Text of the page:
Northern Ireland Issues.

Ceisteanna (1, 2, 3, 4, 5, 6, 7, 8, 9, 10, 11, 12, 13, 14, 15, 16, 17, 18, 19, 20, 21, 22, 23, 24, 25, 26, 27, 28, 29, 30, 31, 32)

Enda Kenny

Ceist:

1 Mr. Kenny asked the Taoiseach if he will report on recent developments in the Northern Ireland peace process; and if he will make a statement on the matter. [1000/04]

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Enda Kenny

Ceist:

2 Mr. Kenny asked the Taoiseach if he will report on his recent contacts with the political parties in Northern Ireland; and if he will make a statement on the matter. [1001/04]

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Enda Kenny

Ceist:

3 Mr. Kenny asked the Taoiseach if he will report on his recent contacts with the British Government; and if he will make a statement on the matter. [1002/04]

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Enda Kenny

Ceist:

4 Mr. Kenny asked the Taoiseach when he next expects to meet the British Prime Minister, Mr. Blair; and if he will make a statement on the matter. [1003/04]

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Enda Kenny

Ceist:

5 Mr. Kenny asked the Taoiseach when the Forum for Peace and Reconciliation will next meet; and if he will make a statement on the matter. [1011/04]

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Caoimhghín Ó Caoláin

Ceist:

6 Caoimhghín Ó Caoláin asked the Taoiseach if he will report on his meeting with the British Prime Minister in London on 17 December 2003. [1032/04]

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Caoimhghín Ó Caoláin

Ceist:

7 Caoimhghín Ó Caoláin asked the Taoiseach if he has received the annual report of the North-South Ministerial Council for 2002; and if he will make a statement on the matter. [1036/04]

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Enda Kenny

Ceist:

8 Mr. Kenny asked the Taoiseach if he will report on his meeting in London with the British Prime Minister on 17 December 2003; and if he will make a statement on the matter. [1050/04]

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Enda Kenny

Ceist:

9 Mr. Kenny asked the Taoiseach if he will report on his meetings with the pro-Agreement parties in London on 17 December 2003; and if he will make a statement on the matter. [1051/04]

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Pat Rabbitte

Ceist:

10 Mr. Rabbitte asked the Taoiseach if he will make a statement on the outcome of his meeting with the British Prime Minister, Mr. Tony Blair, in London on 17 December 2003. [1186/04]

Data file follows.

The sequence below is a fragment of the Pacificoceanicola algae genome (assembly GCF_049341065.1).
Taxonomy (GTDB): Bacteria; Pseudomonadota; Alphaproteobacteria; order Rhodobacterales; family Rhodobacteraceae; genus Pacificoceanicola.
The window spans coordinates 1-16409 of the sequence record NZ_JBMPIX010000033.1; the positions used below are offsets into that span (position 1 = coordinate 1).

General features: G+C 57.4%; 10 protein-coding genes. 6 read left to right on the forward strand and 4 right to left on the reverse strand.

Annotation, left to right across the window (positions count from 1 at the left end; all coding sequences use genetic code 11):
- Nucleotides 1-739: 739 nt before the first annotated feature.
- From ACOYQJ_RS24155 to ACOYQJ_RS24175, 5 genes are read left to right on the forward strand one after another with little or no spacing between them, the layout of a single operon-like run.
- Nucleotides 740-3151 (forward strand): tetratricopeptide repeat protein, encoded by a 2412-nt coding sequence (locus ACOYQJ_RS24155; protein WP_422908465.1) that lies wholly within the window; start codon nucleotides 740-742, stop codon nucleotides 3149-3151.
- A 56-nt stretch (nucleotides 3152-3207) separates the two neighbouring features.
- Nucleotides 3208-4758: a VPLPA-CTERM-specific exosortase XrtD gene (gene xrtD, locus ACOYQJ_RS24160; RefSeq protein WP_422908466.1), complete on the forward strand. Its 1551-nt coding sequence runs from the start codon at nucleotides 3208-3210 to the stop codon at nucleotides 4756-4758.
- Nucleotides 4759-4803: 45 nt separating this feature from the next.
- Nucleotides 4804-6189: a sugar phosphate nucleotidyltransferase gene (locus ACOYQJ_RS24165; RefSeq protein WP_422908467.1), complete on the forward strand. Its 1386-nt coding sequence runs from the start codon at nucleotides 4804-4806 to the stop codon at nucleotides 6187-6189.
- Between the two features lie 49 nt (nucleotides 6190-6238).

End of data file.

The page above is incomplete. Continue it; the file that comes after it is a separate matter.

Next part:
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Pat Rabbitte

Ceist:

11 Mr. Rabbitte asked the Taoiseach if he will make a statement on the outcome of his talks with Northern political parties in London on 17 December 2003. [1187/04]

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Pat Rabbitte

Ceist:

12 Mr. Rabbitte asked the Taoiseach the contacts he or his Department has had with the Democratic Unionist Party since the Assembly elections in Northern Ireland; and if he will make a statement on the matter. [1188/04]

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Trevor Sargent

Ceist:

13 Mr. Sargent asked the Taoiseach if he will report on recent developments in the Northern Ireland peace process; and if he will make a statement on the matter. [1274/04]

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Trevor Sargent

Ceist:

14 Mr. Sargent asked the Taoiseach the procedures for reviewing the Good Friday Agreement; the progress so far in the review; and if he will make a statement on the matter. [1275/04]

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Trevor Sargent

Ceist:

15 Mr. Sargent asked the Taoiseach if he will report on recent contacts he has had with the British Government concerning Northern Ireland; and if he will make a statement on the matter. [1276/04]

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Trevor Sargent

Ceist:

16 Mr. Sargent asked the Taoiseach the meetings he has had with the Northern Ireland political parties since the beginning of 2004; and if he will make a statement on the matter. [1277/04]

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Caoimhghín Ó Caoláin

Ceist:

17 Caoimhghín Ó Caoláin asked the Taoiseach the role he will play in the review of the Good Friday Agreement; and if he will make a statement on the matter. [1578/04]

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Caoimhghín Ó Caoláin

Ceist:

18 Caoimhghín Ó Caoláin asked the Taoiseach his plans to provide for Six County representation in the Houses of the Oireachtas in 2004. [1699/04]

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Pat Rabbitte

Ceist:

19 Mr. Rabbitte asked the Taoiseach if he will make a statement on the outcome of his meeting on 19 January 2004 with the British Prime Minister, Mr. Tony Blair. [1731/04]

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Pat Rabbitte

Ceist:

20 Mr. Rabbitte asked the Taoiseach the role he or his Department will play in the proposed review of the Good Friday Agreement; and if he will make a statement on the matter. [1732/04]

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Pat Rabbitte

Ceist:

21 Mr. Rabbitte asked the Taoiseach if he has raised at any of his recent meetings with the British Prime Minister, Mr. Tony Blair, the failure of the British Government to publish the Cory report in regard to matters in Northern Ireland; if he has received an undertaking from the Prime Minister that the report will be published; when he expects this to take place; and if he will make a statement on the matter. [1733/04]